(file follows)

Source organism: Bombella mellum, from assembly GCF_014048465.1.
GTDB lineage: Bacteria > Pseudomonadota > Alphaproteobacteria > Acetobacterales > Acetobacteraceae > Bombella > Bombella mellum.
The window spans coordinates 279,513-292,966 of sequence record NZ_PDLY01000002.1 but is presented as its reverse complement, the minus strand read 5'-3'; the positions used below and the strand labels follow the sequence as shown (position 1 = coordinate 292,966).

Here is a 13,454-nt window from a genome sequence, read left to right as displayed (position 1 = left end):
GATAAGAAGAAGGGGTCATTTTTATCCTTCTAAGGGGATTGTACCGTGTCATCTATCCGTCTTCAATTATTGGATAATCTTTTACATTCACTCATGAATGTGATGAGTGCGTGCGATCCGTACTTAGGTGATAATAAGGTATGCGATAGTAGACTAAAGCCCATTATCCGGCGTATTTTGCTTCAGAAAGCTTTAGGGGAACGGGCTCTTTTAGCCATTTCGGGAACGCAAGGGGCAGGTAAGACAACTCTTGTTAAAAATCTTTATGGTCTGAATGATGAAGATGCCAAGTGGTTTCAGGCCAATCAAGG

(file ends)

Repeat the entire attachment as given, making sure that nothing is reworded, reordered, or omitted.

Source organism: Bombella mellum, from assembly GCF_014048465.1.
GTDB lineage: Bacteria > Pseudomonadota > Alphaproteobacteria > Acetobacterales > Acetobacteraceae > Bombella > Bombella mellum.
The window spans coordinates 279,513-292,966 of sequence record NZ_PDLY01000002.1 but is presented as its reverse complement, the minus strand read 5'-3'; the positions used below and the strand labels follow the sequence as shown (position 1 = coordinate 292,966).

Here is a 13,454-nt window from a genome sequence, read left to right as displayed (position 1 = left end):
GATAAGAAGAAGGGGTCATTTTTATCCTTCTAAGGGGATTGTACCGTGTCATCTATCCGTCTTCAATTATTGGATAATCTTTTACATTCACTCATGAATGTGATGAGTGCGTGCGATCCGTACTTAGGTGATAATAAGGTATGCGATAGTAGACTAAAGCCCATTATCCGGCGTATTTTGCTTCAGAAAGCTTTAGGGGAACGGGCTCTTTTAGCCATTTCGGGAACGCAAGGGGCAGGTAAGACAACTCTTGTTAAAAATCTTTATGGTCTGAATGATGAAGATGCCAAGTGGTTTCAGGCCAATCAAGG